According to the BitcoinBlogger, Western Union is monitoring developments in the Bitcoin space and is, so far, noncommittal about any plans to venture into the virtual currency environment. http://bitcoinblogger.com/western-union-finally-comments-bitcoins-status/ However, if one reads between the lines and observes the overall financial industry response to Bitcoin, money services businesses (MSBs) such as Western Union are carefully weighing the risks and benefits of entering the virtual currency environment.
It’s likely that such MSBs will stay out of the fray until the federal government sets forth a clearer regulatory framework for virtual currencies. After all, as it stands now, MSBs are at best, on shaky ground in maintaining their banking relationships. Banks are leery of the AML/BSA compliance programs of many “brick and mortar” MSBs and would hardly welcome forays by the likes of Western Union into the virtual currency environment absent clear AML/BSA regulations being put into place. So far, though the government has been studying the environment and holding hearings, such regulations have not yet been forthcoming.
Several questions come to mind as the Chinese government responds to the reality of Bitcoin. http://www.cnbc.com/id/101281272. One question is what exactly is China trying to accomplish by ordering third-party payment providers to cease using virtual currency? The answer to that question remains unclear; however, if the goal is to put Bitcoin exchanges out of business in China, the newly announced policies could very well do so. If that is not the goal of the Chinese government, then the policy that forbids “custody, trading and other services,” related to virtual currency is certainly an overly broad brush that seeks, perhaps, to remedy a more discrete and narrow concern.
Of course, it will be virtually impossible to ban the underlying technology that supports Bitcoin and other virtual currencies. So then, what might this arguably aggressive Chinese stance accomplish? Well, overly aggressive regulation can only serve to drive legitimate Bitcoin players out of the market and leave what’s left of the market to operate in the underground netherworld inhabited by money launderers and other criminals.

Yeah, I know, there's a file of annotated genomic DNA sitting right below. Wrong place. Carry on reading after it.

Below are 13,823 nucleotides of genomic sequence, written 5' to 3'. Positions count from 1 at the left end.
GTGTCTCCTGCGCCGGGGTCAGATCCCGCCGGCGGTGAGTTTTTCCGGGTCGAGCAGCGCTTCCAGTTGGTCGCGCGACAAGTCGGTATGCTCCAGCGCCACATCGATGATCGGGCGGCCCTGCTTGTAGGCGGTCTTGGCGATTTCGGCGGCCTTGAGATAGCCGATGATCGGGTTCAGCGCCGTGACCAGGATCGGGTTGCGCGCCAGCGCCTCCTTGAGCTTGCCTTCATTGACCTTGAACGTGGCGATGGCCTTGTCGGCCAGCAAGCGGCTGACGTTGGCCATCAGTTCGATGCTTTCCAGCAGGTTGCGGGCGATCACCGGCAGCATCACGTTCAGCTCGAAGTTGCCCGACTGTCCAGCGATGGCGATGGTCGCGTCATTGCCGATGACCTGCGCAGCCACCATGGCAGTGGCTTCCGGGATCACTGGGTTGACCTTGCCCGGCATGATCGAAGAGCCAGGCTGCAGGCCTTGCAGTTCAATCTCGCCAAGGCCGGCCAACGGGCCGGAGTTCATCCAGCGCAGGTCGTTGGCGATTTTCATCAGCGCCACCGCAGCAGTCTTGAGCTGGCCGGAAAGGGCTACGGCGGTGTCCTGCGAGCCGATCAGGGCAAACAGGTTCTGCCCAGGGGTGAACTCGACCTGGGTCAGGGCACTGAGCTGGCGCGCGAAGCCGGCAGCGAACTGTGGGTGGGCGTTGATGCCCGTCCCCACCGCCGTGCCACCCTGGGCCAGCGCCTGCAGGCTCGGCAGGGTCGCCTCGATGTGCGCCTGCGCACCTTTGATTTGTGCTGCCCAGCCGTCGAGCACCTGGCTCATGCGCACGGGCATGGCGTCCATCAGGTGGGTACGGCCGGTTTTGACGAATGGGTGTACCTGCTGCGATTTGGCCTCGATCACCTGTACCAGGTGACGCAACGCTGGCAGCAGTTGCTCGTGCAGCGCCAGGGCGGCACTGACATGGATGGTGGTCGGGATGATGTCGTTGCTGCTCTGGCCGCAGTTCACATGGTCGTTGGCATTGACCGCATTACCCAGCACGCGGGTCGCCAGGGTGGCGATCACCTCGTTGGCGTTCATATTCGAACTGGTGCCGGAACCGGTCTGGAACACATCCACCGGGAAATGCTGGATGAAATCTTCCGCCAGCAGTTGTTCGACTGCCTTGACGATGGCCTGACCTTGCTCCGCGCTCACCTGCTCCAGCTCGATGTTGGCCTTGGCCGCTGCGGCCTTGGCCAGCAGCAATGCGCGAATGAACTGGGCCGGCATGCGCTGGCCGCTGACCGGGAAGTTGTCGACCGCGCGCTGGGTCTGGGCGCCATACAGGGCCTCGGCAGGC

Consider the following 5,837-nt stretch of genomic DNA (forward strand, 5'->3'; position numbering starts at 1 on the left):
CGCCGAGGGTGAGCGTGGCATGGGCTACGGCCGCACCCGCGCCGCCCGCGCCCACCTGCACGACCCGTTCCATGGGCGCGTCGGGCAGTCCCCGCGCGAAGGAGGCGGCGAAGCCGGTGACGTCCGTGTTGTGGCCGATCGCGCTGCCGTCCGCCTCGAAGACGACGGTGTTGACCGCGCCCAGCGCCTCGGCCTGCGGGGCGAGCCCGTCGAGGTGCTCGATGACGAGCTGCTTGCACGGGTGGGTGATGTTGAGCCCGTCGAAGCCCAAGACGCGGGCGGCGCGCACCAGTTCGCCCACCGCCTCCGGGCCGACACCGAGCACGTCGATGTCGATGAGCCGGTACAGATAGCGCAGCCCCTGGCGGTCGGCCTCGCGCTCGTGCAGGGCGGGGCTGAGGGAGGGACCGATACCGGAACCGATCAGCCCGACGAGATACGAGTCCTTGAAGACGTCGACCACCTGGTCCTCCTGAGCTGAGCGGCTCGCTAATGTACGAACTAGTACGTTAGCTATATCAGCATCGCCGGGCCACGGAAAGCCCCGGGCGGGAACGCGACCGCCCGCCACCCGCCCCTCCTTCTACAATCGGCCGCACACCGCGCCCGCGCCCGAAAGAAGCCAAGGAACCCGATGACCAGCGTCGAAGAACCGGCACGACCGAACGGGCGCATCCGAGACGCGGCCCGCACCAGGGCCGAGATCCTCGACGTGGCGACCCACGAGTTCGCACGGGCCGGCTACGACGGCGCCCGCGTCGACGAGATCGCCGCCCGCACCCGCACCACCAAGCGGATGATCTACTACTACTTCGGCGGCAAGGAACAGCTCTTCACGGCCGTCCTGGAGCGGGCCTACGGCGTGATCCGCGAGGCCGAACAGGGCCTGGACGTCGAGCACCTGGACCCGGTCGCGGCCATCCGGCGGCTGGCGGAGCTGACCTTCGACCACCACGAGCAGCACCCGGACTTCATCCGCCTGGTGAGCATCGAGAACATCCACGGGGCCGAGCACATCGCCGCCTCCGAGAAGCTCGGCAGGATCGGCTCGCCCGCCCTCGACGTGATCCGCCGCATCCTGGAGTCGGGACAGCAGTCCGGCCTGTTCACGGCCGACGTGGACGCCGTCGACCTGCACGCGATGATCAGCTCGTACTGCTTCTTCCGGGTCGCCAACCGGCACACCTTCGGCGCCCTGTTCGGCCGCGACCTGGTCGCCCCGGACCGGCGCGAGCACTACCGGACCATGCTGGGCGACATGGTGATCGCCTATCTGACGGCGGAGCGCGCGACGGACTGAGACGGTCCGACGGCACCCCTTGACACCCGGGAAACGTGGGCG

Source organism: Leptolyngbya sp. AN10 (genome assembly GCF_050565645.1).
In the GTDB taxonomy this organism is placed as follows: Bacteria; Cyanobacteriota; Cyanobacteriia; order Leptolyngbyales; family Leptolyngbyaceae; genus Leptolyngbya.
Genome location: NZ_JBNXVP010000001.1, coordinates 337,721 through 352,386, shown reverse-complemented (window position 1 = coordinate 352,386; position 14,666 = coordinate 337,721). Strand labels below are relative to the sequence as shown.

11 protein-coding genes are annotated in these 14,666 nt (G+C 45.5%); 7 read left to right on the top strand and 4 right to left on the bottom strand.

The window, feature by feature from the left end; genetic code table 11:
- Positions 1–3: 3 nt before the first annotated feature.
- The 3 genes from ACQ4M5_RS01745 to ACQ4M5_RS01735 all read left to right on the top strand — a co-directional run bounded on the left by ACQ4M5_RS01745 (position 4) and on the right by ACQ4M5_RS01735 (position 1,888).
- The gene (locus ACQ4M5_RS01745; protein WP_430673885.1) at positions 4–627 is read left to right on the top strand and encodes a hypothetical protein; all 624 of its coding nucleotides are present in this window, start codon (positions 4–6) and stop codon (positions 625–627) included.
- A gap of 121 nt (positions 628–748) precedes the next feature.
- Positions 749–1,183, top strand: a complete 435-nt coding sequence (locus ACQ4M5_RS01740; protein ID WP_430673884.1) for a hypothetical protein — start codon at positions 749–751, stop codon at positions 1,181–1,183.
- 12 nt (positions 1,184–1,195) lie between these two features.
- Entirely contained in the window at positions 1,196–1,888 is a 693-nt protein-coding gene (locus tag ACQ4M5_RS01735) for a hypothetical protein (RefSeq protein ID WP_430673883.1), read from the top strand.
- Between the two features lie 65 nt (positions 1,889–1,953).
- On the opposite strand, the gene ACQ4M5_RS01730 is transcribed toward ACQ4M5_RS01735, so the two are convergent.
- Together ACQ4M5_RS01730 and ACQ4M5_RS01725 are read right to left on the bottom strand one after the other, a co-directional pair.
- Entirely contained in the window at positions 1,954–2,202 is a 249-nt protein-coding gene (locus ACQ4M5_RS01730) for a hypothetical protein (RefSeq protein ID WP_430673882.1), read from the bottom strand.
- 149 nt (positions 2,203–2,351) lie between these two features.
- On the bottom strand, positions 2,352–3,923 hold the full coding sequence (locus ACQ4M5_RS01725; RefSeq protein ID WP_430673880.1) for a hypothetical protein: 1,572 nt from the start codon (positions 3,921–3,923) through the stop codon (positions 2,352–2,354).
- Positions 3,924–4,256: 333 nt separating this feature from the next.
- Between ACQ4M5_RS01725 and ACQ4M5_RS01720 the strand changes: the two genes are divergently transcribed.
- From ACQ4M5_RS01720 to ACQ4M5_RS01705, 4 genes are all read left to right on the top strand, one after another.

Perhaps, China is intimidated by the fear or perception that some Chinese may be utilizing Bitcoin as a mechanism to move yuan out of China. However, broad-brush policies might only serve to accelerate such a process and ultimately have little effect on those intent on moving yuan out of the country, driving the process of moving yuan out of the country to the Deep Web.
Is it possible that China has put the brakes on Bitcoin only temporarily as the government studies the appropriate regulatory mechanisms to put into place? It’s possible. However, such an approach is likely to prove ill-considered, as the current policy endangers the current investments already made by current Bitcoin operators. Furthermore, such a policy does not encourage new investment into Chinese Bitcoin operators.
According to the Chicago Tribune, FinCEN recently sent out letters to a number of companies operating in the Bitcoin space, warning them of their AML/BSA compliance duties under federal law. The article dated, December 17, 2013, http://www.chicagotribune.com/business/sns-rt-us-bitcoin-letters-20131217,0,4901569.story says that FinCEN refers to its contact with such businesses as “industry outreach.” Does such “outreach” mean anything additional to the already existing “guidance” that FinCEN released this past March?
Though it’s difficult to be sure what this outreach means, what is clear is that the Treasury Department is intending to establish a regulatory foothold in the virtual currency space. Requesting information about a particular recipient’s business model, may indicate that FinCEN does not wish to make rash moves, potentially damaging its credibility, in an industry where few regulations currently are in place.
There is an incredible amount being written about virtual currencies these days, Bitcoin in particular. To go along with all this spilled ink, is a fairly large amount of speculation about the future regulation of these currencies. In this space, we will focus specifically on anti-money laundering and Bank Secrecy Act-related (AML/BSA) regulatory issues as they impact the virtual currency space.
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